Corporations have common defences and excuses: we are carrying out a legitimate business activity; if we did not go there, another company would have done; we are nowhere near the place where the abuses occurred; we had no control or influence over the actions of the government, so why should we be blamed; we are just abiding by laws; we are a socially responsible company and have spent a lot of money to improve the humanitarian and developmental well-being of the community.
However, with the emergence of a broadening concept of corporate responsibility in our interconnected world, these defences are weak and outdated. We are all seen in some way to be implicated in the harm being inflicted in often distant lands, whether it is fuelling the loss of rainforests by buying furniture made of tropical wood, or encouraging child labour by buying footballs made in child sweatshops. With this heightened sense of moral responsibility for the fate of others, even the distant, indirect and most complex actions of businesses have to be closely scrutinized. Mary Robinson, former United Nation’s High Commissioner for Human Rights, asserts that ‘business decisions can profoundly affect the dignity and rights of individuals and communities’.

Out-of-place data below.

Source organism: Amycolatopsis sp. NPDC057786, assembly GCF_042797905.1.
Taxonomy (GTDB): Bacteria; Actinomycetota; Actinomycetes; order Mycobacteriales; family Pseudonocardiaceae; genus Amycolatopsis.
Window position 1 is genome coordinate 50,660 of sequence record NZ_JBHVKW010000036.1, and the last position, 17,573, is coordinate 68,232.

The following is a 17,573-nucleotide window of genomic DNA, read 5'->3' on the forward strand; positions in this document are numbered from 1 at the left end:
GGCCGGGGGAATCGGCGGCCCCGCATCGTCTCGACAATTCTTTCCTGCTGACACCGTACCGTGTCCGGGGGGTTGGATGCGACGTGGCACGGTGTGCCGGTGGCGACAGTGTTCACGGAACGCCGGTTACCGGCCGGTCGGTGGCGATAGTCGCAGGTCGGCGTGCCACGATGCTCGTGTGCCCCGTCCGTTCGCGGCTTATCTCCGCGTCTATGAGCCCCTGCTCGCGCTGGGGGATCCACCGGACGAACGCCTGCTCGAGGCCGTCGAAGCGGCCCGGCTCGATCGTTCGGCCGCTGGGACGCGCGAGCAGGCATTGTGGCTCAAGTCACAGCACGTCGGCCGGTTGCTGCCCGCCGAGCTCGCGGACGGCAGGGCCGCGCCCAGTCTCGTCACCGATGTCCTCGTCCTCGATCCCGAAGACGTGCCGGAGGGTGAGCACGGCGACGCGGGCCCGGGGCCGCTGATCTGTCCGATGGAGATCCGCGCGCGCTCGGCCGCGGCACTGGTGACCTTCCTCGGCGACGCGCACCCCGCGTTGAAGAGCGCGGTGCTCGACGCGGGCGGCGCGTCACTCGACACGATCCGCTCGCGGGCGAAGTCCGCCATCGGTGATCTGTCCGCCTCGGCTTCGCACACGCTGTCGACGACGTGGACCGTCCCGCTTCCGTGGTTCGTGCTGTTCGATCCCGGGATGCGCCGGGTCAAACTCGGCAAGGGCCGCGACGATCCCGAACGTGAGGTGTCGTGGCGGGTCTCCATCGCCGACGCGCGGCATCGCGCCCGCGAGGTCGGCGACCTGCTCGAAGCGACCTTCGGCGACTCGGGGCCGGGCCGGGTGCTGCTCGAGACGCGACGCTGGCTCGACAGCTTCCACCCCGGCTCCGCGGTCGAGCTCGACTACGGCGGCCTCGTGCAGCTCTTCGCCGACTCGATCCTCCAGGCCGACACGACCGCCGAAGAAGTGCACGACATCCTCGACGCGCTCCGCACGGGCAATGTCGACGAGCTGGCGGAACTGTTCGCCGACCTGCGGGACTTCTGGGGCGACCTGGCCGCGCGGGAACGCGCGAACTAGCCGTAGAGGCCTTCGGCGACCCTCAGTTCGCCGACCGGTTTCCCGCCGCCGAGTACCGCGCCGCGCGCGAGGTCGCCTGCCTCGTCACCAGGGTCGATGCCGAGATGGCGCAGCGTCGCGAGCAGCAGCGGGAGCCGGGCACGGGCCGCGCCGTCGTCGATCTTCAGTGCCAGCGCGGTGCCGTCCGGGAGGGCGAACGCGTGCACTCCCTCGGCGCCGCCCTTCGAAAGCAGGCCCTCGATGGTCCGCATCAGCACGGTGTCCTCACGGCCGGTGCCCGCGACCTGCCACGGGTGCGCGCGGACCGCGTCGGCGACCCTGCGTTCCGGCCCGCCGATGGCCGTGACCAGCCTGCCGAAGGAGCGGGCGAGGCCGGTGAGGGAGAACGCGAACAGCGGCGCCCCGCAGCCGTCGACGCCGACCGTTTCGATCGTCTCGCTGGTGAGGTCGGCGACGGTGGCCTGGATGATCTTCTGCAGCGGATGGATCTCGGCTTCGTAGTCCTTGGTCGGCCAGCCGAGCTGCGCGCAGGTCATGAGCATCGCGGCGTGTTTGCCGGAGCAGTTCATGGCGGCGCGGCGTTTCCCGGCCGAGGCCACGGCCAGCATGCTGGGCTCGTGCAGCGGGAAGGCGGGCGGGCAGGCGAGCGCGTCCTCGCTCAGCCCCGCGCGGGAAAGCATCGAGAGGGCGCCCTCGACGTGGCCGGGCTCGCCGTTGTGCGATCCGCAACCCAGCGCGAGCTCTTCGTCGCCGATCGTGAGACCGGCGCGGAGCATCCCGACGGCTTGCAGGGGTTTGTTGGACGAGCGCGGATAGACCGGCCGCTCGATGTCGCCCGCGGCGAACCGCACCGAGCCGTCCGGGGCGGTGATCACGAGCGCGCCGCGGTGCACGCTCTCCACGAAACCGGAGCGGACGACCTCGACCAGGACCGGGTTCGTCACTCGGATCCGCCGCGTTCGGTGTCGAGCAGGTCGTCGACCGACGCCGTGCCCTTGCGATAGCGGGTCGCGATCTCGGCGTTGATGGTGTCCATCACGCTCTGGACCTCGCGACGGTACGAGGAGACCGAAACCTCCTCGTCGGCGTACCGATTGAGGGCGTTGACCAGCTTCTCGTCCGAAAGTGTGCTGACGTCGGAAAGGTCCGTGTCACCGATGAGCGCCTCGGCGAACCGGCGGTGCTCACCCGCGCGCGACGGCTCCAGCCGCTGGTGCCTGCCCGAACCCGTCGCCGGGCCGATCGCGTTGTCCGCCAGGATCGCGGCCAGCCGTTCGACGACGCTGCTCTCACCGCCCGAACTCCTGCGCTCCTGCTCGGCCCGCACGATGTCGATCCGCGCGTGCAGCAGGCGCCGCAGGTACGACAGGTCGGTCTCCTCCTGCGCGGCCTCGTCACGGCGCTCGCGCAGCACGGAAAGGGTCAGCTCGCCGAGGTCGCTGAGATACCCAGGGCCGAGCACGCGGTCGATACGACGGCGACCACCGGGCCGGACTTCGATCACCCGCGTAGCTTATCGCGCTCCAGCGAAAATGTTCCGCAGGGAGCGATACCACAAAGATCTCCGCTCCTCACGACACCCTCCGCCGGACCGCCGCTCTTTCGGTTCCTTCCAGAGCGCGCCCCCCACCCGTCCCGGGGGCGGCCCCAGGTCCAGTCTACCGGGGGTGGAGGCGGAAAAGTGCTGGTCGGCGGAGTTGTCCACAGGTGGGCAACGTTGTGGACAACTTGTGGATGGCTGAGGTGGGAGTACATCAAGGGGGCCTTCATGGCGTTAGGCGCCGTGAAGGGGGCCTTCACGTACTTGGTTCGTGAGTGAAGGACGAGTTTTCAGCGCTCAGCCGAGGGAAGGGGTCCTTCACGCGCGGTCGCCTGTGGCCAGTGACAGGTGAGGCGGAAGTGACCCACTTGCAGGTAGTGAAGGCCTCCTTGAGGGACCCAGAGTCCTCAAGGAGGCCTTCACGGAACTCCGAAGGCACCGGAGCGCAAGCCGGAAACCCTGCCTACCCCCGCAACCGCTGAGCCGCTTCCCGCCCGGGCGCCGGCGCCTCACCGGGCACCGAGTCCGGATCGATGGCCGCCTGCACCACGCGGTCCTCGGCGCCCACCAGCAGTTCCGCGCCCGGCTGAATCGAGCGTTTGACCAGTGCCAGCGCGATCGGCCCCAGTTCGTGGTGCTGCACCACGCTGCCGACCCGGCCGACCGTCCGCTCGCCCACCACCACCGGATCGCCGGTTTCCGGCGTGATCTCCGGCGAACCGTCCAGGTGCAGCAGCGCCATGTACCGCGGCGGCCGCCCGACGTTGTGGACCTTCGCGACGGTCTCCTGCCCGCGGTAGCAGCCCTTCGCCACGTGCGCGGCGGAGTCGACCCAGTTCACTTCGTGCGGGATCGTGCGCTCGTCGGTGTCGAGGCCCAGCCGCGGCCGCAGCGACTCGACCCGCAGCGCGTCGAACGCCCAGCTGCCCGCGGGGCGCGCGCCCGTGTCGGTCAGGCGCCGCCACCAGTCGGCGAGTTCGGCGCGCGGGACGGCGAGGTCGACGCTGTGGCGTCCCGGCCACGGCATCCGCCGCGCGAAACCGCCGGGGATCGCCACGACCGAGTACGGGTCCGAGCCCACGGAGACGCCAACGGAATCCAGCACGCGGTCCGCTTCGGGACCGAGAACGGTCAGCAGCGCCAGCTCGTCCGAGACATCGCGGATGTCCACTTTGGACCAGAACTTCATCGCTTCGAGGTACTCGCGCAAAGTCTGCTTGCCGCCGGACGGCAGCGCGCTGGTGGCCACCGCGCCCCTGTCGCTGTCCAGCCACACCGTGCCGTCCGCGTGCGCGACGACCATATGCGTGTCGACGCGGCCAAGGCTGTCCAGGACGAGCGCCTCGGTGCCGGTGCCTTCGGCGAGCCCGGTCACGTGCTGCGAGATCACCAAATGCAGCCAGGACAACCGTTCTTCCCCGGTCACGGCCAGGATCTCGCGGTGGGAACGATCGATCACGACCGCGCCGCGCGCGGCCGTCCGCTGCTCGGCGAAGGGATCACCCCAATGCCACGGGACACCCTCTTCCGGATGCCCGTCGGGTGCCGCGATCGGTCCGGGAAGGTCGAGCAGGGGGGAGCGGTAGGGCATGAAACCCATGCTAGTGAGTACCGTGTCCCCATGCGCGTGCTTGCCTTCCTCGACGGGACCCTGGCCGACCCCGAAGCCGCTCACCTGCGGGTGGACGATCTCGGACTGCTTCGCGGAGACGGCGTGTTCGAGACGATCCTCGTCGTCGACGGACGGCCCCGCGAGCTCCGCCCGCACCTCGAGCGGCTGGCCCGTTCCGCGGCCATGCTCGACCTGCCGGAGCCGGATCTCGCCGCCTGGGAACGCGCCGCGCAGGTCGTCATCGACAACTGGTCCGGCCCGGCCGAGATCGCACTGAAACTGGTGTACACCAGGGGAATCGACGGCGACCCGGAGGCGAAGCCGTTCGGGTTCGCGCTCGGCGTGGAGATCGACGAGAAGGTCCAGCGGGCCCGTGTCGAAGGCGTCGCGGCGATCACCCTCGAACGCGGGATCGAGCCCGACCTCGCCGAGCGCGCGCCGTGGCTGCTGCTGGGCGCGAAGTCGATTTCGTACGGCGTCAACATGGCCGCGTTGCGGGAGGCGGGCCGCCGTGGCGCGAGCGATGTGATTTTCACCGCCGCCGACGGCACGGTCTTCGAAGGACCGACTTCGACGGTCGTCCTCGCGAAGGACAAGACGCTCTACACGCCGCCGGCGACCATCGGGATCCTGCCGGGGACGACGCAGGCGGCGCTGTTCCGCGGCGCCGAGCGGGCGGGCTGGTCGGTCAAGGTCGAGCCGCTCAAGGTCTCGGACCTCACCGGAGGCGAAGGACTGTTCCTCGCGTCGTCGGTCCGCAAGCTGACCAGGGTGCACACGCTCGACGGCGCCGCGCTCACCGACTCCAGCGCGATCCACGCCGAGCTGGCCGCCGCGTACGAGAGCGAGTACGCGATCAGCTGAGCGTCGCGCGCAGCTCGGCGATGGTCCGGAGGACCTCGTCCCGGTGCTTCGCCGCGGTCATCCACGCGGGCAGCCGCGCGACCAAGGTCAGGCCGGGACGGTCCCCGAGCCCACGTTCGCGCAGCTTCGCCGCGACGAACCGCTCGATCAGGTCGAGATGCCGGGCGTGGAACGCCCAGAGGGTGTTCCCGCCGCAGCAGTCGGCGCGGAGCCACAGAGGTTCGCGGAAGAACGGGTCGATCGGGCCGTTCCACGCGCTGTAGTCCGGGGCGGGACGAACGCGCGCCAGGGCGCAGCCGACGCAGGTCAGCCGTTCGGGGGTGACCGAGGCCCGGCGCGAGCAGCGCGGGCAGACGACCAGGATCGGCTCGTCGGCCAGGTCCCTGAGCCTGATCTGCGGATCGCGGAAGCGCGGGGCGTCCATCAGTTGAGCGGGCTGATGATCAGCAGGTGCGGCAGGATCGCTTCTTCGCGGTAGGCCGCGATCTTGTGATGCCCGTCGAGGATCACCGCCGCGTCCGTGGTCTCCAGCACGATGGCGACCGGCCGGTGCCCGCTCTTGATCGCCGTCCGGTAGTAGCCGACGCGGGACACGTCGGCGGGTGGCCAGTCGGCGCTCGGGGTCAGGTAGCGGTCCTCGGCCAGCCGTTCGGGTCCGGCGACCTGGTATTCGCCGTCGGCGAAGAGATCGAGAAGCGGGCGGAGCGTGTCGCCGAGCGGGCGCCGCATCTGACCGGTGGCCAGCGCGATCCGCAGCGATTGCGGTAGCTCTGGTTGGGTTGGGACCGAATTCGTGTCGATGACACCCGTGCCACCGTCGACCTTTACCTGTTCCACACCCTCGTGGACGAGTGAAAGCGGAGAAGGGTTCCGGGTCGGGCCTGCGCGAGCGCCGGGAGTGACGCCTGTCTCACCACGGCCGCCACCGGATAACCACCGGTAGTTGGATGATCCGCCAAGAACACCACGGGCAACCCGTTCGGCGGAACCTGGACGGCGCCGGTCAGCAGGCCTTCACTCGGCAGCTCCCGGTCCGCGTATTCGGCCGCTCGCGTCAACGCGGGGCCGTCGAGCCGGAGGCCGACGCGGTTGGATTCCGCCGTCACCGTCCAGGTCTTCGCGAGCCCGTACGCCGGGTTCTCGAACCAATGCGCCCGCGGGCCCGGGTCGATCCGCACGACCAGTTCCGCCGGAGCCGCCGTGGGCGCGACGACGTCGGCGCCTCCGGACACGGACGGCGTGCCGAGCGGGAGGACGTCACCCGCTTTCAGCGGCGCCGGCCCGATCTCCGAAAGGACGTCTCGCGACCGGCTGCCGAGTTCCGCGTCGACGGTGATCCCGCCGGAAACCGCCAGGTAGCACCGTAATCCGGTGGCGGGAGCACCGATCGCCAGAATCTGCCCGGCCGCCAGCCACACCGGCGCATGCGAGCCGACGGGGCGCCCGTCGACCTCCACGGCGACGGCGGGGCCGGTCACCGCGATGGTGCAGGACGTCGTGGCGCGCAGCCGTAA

While there are many situations in which businesses and their officials are the direct and immediate perpetrators of human rights abuses, allegations are frequently made that businesses have become implicated with another actor in the perpetration of human rights abuses. In such circumstances, human rights organisations and activists, international policy makers, government experts, and businesses themselves, now continuously use the phrase ‘business complicity in human rights abuses’ to describe what they view as undesirable business involvement in such abuses. Just as the concept of impunity in the sphere of human rights has taken on a multi-faceted meaning, much more sophisticated and colourful than its strict historical-legal connotation, in the context of business and human rights, the concept of complicity is now used in a much richer, deeper and broader fashion than before. It is critical to develop such tools of accountability, which can have a significant impact in terms of improving business practices. The work of the corporate should not be to only nullify or limit the concept of complicity to situations in which legal liability may arise or be alleged. The law too is changing and evolving rapidly, and complicit conduct, for which businesses may not face legal responsibility today, may well attract legal liability in the future, as the law responds to developing concepts of moral responsibility. Businesses should therefore be guided as much by the Indian constitution, public policy and ethical considerations as by market-place realities, and beyond a technical appreciation of whether they currently could face allegations of legal liability or legal sanctions.